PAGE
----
Rows to String

MODEL Method 1

This tutorial shows how to collect values from multiple rows into a single, comma delimited string. This is also known as "string aggregation". It takes values like these

GROUP_KEY  VAL
---------- ----------
Group 3    a
Group 3    b
Group 3    c
 

and yields a string like this.

GROUP_KEY  STRING
---------- ---------------
Group 3    a,b,c
 

While the solution to follow, which we will refer to as MODEL Method 1, is the simplest of the three MODEL solution presented in this section it unfortunately scales the worst when a large number of values is selected or very wide STRING values are produced (see MODEL Clause: MODEL Performance Tuning). MODEL Method 2 and MODEL Method 3 provide alternative MODEL techniques that scale better than MODEL Method 1, though they are more complex.

Test Data

desc t
 Name                          Null?    Type
 ----------------------------- -------- --------------------
 GROUP_KEY                              VARCHAR2(10)
 VAL                                    VARCHAR2(10)

set null "(null)"

break on group_key skip 1 duplicates

select * from t order by group_key, val ;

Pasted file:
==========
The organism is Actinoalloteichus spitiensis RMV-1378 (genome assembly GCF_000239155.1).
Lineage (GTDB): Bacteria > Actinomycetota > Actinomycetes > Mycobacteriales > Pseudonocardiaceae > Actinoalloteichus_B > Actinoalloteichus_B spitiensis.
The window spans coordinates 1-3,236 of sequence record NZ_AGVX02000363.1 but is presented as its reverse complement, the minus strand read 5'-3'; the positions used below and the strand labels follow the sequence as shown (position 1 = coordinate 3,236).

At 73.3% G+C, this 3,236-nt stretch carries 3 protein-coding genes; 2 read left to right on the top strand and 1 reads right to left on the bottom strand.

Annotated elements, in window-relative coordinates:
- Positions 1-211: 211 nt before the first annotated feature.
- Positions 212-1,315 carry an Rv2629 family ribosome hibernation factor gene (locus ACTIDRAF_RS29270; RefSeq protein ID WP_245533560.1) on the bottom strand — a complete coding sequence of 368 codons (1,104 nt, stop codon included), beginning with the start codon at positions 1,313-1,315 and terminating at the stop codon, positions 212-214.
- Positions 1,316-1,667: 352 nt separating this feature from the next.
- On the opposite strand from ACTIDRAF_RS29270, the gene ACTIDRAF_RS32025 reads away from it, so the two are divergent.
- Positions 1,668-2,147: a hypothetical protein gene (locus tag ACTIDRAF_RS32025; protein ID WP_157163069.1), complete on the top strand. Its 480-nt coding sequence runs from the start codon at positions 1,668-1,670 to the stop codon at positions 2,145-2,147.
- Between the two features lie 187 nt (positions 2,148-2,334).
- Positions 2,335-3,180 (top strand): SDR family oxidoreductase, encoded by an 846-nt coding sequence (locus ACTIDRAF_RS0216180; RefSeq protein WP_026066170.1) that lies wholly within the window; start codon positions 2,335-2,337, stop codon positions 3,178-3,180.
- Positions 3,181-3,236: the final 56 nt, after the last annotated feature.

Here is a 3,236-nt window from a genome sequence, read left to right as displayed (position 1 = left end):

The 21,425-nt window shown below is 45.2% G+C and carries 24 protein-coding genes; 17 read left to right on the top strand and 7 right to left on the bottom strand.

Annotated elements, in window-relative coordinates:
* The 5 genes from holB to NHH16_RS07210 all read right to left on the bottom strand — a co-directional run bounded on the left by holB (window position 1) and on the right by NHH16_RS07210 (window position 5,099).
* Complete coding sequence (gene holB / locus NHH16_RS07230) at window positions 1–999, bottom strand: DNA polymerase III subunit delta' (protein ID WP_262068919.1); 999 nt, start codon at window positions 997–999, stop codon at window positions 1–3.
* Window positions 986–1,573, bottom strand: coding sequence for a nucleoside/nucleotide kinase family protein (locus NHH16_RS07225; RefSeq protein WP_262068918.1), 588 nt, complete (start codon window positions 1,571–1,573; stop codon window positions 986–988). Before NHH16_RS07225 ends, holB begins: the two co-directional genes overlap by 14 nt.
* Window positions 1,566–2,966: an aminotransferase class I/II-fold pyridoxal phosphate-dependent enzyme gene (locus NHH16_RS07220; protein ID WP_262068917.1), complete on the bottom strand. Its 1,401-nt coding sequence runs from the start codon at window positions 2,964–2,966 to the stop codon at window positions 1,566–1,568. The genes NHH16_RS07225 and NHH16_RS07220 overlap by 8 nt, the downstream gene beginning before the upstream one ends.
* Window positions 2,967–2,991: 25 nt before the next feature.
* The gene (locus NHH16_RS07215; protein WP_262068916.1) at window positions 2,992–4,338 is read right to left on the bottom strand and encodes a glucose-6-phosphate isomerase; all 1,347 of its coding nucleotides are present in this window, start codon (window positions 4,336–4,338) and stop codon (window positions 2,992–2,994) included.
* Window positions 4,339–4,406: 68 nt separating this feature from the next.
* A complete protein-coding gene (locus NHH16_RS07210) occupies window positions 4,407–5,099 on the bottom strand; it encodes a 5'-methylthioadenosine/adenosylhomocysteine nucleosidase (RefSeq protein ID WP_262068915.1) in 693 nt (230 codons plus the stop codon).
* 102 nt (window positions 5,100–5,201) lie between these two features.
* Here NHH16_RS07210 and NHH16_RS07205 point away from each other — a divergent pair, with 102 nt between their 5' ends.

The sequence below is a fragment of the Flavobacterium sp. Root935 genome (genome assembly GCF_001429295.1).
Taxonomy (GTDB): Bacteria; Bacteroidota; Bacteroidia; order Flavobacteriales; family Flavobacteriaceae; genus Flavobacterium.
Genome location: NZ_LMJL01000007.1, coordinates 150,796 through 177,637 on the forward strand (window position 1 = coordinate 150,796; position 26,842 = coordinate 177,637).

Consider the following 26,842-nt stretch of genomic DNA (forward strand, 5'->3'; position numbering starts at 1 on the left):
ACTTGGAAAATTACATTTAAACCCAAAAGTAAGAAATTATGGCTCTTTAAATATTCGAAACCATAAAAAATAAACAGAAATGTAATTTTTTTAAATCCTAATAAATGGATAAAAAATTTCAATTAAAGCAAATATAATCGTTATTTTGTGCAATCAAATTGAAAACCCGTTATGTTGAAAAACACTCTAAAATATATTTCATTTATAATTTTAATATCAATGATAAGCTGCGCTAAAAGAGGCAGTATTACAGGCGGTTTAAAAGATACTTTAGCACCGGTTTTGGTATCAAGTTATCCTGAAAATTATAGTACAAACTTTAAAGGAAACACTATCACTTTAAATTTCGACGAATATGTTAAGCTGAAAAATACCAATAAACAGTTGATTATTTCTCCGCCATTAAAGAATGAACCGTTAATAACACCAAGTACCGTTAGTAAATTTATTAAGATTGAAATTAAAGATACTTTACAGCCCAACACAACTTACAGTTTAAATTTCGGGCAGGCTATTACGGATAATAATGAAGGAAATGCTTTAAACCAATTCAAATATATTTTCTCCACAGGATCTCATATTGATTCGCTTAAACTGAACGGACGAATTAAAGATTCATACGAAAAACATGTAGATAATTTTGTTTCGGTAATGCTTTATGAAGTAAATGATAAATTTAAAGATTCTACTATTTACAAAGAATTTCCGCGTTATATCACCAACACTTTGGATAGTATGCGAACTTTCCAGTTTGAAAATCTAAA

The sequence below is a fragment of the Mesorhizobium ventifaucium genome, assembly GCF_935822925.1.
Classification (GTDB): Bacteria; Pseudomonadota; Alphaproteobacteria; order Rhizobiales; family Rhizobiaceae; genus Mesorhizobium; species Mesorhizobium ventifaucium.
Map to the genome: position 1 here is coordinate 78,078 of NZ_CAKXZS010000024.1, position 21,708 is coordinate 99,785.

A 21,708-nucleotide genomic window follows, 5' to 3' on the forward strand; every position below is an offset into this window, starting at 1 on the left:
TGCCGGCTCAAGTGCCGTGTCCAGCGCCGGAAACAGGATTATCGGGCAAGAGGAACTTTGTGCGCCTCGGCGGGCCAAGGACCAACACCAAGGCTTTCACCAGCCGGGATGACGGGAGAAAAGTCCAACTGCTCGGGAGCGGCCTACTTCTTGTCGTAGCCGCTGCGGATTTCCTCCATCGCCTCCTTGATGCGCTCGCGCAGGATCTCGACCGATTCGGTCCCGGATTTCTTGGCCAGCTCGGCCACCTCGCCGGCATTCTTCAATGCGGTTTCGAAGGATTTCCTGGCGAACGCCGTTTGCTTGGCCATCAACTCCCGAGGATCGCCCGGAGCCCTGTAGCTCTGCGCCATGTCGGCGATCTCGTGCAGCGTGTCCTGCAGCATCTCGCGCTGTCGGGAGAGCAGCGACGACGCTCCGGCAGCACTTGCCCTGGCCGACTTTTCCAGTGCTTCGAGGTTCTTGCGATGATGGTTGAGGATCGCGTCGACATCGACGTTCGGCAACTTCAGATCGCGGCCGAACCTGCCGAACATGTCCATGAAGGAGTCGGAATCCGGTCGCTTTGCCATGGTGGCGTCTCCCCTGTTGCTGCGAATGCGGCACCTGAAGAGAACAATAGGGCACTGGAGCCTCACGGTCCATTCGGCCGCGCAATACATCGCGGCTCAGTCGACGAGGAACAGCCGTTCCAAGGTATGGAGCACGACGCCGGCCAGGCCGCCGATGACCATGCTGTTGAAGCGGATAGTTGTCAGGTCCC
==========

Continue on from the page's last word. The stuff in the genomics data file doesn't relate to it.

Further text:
GROUP_KEY  VAL
---------- ----------
Group 1    a

Group 2    a
Group 2    b

Group 3    a
Group 3    b
Group 3    c

Group 4    a
Group 4    a
Group 4    b
Group 4    b

Group 5    a
Group 5    b
Group 5    d
Group 5    e
Group 5    (null)

Group 6    (null)

Group 7    (null)
Group 7    (null)

Group 8    a
Group 8    a
Group 8    b
Group 8    b
Group 8    (null)
Group 8    (null)

(null)     (null)
 

Solution

This solution uses the SQL MODEL clause which was introduced in Oracle 10g. If you are unfamiliar with MODEL you may wish to review the SQL Features Tutorials: MODEL Clause tutorial before proceeding.

clear breaks

select group_key, substr( string, 2 ) as string
from   t
model
  return updated rows
  partition by ( group_key )
  dimension by ( row_number() over (partition by group_key order by val) as position )
  measures     ( cast( val as varchar2(65) ) as string  ) -- Note 1
  rules
    upsert
    iterate( 6 ) -- Note 2
      until ( presentv(string[iteration_number+2],1,0) = 0 )
    ( string[0] = string[0] || ',' || string[iteration_number+1] )
order by group_key ;
 
GROUP_KEY  STRING
---------- ---------------
Group 1    a
Group 2    a,b
Group 3    a,b,c
Group 4    a,a,b,b
Group 5    a,b,d,e,
Group 6    (null)
Group 7    ,
Group 8    a,a,b,b,,
(null)     (null)
 

Notes:

  1. 65 = v * n + (n-1) where

    • v = maximum length of VAL values (this is 10 in our test table)